A systematic and comprehensive phenotyping platform has been developed by the RIKEN ENU-mutagenesis project between 1999 and 2007. As a result of phenotype screening on this platform, we have discovered about 400 mutants as animal models for human diseases. All information regarding these mouse mutants is now available to the public through our home page (http://www.brc.riken.jp/lab/gsc/mouse/indexJ.html). In 2008, we reconstructed the existing phenotyping platform and built a new platform. The new system has a hierarchical structure, consisting of a fundamental pipeline that utilizes the existing platform and an additional pipeline, which is optimized for more in-depth phenotyping assays. Using this system, we have started to perform more comprehensive phenotyping of mouse mutants. We have opened this system to Japanese scientists as the Japanese Mouse Clinic. It is anticipated that existing mouse mutants will be reevaluated as disease models by identifying novel phenotypes on the new platform. We will share detailed information about the standard operating procedures (SOPs) of our phenotyping analyses with other related large-scale projects, such as the European Mouse Disease Clinic (EUMODIC) and the German Mouse Clinic (GMC). Moreover, we will contribute to international efforts to standardize mouse phenotype data by sharing annotation of mutant phenotypes, which are made by internationally standardized methods, with other related projects.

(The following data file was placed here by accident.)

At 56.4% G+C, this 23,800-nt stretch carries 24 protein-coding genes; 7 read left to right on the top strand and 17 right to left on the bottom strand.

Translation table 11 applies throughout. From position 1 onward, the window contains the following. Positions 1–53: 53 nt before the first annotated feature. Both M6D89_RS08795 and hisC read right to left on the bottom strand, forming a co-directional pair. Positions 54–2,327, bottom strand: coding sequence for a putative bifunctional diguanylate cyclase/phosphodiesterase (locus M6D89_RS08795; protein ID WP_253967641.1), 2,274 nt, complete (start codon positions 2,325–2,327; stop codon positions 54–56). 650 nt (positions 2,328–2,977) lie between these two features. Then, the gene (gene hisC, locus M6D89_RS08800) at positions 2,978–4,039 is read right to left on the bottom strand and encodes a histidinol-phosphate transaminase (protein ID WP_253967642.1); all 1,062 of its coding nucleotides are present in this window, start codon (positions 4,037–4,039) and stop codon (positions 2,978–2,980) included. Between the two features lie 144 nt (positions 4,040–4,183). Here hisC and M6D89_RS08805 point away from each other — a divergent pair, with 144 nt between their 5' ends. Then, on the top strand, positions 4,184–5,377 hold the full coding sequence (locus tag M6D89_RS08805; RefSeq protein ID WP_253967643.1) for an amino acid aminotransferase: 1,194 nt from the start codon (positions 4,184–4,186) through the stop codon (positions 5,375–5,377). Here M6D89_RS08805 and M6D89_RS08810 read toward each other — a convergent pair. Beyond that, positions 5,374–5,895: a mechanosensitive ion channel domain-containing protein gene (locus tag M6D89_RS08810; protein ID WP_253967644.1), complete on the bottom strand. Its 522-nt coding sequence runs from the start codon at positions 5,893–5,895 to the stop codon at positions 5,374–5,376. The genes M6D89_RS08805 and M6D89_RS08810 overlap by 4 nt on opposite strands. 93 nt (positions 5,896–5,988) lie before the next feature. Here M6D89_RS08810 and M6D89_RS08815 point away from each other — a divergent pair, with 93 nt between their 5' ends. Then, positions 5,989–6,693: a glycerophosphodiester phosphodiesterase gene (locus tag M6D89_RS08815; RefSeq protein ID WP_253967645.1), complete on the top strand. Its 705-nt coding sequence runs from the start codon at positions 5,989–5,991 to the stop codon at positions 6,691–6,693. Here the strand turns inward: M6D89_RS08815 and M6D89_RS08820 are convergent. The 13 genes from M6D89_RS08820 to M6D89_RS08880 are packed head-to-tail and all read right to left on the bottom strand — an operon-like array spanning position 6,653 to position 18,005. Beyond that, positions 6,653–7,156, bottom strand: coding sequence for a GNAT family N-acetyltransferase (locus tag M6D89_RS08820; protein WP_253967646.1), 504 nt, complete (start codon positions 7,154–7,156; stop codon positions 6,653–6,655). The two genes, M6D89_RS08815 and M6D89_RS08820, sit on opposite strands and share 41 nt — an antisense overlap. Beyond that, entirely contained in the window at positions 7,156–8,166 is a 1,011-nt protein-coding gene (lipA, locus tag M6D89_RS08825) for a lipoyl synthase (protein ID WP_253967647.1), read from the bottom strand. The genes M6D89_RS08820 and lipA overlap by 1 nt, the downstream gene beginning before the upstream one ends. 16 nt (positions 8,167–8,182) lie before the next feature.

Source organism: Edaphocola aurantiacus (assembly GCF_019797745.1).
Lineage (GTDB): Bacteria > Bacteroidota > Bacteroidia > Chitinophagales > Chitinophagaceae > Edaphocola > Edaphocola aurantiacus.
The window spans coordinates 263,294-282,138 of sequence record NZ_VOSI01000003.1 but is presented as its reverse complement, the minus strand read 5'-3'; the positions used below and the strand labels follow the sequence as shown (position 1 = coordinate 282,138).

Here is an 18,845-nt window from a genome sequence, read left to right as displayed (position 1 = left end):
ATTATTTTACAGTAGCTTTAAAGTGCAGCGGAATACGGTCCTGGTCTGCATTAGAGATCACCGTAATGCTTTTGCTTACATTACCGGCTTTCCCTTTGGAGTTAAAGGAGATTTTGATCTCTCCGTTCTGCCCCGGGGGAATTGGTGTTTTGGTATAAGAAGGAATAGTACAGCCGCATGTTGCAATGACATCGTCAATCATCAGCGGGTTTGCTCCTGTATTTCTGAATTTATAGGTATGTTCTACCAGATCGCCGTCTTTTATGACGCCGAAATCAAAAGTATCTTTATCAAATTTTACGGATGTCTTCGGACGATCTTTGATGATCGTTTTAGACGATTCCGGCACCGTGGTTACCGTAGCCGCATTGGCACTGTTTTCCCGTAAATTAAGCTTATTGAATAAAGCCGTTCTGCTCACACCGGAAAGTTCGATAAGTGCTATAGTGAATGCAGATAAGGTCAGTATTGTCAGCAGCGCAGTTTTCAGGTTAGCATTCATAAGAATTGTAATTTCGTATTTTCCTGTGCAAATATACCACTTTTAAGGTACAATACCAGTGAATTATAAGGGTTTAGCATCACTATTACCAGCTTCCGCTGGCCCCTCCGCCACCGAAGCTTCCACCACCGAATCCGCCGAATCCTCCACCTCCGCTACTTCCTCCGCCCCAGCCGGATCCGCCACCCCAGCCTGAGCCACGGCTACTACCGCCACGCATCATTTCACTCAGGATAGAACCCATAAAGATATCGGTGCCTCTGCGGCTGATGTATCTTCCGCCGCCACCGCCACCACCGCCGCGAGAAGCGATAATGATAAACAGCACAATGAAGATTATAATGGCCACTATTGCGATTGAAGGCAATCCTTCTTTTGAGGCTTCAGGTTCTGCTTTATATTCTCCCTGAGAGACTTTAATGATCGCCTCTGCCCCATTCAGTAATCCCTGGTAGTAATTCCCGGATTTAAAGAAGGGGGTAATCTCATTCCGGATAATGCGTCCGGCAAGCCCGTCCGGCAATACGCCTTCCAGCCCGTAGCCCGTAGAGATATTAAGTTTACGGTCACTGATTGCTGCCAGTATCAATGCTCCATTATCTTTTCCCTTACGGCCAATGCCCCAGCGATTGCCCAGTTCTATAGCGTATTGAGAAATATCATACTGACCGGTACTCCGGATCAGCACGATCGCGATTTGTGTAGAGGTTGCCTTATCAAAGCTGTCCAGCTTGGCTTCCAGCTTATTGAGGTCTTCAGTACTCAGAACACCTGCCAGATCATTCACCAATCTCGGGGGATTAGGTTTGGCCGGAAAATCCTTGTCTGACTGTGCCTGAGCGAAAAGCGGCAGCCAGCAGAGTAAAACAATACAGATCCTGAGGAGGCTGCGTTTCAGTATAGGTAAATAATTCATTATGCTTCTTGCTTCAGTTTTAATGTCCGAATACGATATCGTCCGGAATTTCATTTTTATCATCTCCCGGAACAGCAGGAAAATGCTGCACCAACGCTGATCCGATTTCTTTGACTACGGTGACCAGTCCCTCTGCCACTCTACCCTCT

The Japanese macaque (Macaca fuscata), along with rhesus and long-tailed macaques, is one of the macaca species. In Japan, it has been preferred for use as a laboratory animal, particularly in the field of neuroscience, because of its high level of intelligence and its gentle nature. In addition, the species has a relatively homogeneous genetic background and field researchers have accumulated abundant information on the social behavior of wild Japanese macaques. As future neuroscience research will undoubtedly be more focused on the higher cognitive functions of the brain, including social behavior among multiple individuals, the Japanese macaque can be expected to become even more valuable as a laboratory animal in the near future. The Ministry of Education, Culture, Sports, Science and Technology has launched a National BioResource Project (NBRP) to establish a stable breeding and supply system for Japanese macaques for laboratory use. The project is in progress and should lead to the establishment of a National Primate Center in Japan, which will support the supply of monkeys as well as social outreach and handling of animal welfare issues.